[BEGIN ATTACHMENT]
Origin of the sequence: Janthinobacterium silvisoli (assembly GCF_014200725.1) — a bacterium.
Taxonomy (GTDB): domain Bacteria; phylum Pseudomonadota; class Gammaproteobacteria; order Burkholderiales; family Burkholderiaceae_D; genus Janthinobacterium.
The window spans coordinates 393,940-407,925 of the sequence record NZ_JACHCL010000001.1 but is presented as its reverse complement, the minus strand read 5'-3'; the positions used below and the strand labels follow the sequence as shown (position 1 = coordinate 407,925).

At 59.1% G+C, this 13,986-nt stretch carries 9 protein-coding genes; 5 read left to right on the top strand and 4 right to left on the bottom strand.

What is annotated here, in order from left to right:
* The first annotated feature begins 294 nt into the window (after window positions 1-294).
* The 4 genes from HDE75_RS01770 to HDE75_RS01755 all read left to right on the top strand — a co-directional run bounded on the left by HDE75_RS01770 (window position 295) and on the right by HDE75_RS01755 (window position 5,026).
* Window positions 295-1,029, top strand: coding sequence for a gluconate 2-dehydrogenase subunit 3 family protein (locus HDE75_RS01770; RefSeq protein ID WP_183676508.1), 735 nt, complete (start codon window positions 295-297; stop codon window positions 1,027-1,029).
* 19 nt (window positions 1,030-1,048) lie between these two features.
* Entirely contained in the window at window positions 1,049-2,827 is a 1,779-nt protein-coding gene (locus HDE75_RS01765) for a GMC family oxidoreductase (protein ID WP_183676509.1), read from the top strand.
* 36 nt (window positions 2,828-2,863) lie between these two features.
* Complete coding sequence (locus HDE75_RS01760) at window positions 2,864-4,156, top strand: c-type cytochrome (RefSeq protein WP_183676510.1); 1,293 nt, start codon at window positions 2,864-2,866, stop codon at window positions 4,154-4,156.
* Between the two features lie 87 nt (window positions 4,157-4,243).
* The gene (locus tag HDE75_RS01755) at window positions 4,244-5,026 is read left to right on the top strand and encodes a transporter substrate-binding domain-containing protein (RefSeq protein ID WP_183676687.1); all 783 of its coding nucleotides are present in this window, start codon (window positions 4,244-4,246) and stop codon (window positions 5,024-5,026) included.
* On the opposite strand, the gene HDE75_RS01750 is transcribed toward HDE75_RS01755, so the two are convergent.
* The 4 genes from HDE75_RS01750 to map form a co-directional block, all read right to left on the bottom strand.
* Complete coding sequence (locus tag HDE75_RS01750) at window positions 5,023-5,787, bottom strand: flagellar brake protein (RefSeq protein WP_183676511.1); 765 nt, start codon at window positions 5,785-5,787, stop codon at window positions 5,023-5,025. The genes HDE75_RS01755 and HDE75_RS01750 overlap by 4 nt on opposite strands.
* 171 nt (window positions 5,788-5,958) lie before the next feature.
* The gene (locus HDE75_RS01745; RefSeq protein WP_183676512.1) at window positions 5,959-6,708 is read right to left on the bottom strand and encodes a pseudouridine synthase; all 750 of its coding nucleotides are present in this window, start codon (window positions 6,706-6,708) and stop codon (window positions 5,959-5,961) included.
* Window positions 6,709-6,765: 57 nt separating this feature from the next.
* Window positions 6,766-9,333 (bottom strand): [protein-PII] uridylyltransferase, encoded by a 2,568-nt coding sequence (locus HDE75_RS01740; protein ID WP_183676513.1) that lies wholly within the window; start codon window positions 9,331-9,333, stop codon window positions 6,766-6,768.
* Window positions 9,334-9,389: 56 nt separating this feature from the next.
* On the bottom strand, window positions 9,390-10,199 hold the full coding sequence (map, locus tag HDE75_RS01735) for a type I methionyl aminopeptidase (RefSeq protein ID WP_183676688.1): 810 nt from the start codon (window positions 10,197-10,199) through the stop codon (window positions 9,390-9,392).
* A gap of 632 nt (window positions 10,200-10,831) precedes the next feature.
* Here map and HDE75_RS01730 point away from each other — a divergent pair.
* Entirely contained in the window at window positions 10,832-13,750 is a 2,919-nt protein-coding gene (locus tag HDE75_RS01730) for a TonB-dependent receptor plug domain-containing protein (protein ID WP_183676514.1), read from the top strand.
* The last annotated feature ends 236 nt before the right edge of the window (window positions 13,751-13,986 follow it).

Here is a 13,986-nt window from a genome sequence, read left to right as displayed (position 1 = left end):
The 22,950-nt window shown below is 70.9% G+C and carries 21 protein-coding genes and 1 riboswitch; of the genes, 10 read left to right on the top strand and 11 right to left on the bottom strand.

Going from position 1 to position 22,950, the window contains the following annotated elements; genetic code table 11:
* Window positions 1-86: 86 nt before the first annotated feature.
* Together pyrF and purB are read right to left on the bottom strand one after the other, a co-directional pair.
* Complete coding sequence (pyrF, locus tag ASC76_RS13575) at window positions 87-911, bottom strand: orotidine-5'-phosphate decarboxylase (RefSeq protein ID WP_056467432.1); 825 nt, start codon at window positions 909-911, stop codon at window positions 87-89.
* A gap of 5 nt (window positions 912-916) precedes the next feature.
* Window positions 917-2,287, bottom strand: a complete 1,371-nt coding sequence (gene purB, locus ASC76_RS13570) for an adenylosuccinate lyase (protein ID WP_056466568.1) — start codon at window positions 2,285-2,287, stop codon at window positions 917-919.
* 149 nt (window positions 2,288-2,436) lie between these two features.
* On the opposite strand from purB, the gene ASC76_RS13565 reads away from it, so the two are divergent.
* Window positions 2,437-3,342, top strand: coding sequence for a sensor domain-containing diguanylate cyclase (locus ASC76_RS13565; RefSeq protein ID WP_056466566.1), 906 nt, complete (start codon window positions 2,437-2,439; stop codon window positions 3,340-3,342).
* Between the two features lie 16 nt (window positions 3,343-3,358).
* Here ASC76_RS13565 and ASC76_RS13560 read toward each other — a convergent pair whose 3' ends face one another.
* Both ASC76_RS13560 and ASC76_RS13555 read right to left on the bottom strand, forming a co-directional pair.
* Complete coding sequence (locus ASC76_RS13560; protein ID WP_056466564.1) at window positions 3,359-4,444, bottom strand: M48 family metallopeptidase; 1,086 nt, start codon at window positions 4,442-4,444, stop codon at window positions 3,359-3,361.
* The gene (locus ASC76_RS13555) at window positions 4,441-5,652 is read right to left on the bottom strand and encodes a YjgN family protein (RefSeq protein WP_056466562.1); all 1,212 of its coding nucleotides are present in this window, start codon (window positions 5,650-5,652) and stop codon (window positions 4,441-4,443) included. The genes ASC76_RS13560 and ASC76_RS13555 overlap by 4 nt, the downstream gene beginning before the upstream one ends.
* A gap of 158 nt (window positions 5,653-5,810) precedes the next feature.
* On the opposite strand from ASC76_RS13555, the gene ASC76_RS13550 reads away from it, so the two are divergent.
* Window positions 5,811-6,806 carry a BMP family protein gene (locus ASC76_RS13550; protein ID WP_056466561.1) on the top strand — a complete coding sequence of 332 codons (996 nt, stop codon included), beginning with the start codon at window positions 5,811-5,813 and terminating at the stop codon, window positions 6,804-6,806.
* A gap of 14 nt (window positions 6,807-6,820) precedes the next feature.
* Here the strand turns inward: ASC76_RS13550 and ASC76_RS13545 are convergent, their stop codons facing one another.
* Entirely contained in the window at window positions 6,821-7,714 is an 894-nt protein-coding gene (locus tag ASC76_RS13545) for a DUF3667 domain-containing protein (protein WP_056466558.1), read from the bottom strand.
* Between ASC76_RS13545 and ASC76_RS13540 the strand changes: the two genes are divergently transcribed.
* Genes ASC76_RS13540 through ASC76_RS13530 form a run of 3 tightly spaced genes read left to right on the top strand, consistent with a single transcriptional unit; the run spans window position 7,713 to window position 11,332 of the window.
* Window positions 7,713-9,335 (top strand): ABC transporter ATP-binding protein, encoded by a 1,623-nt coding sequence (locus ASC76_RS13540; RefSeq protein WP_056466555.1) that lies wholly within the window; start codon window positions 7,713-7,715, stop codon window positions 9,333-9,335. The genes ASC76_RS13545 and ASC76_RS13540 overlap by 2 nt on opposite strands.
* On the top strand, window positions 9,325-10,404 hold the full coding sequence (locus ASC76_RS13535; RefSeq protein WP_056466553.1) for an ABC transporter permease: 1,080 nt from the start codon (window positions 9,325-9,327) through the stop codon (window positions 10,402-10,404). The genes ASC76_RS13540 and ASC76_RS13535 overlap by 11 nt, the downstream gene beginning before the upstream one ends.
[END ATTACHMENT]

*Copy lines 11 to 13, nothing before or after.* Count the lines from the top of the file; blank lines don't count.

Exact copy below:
* 36 nt (window positions 2,828-2,863) lie between these two features.
* Complete coding sequence (locus HDE75_RS01760) at window positions 2,864-4,156, top strand: c-type cytochrome (RefSeq protein WP_183676510.1); 1,293 nt, start codon at window positions 2,864-2,866, stop codon at window positions 4,154-4,156.
* Between the two features lie 87 nt (window positions 4,157-4,243).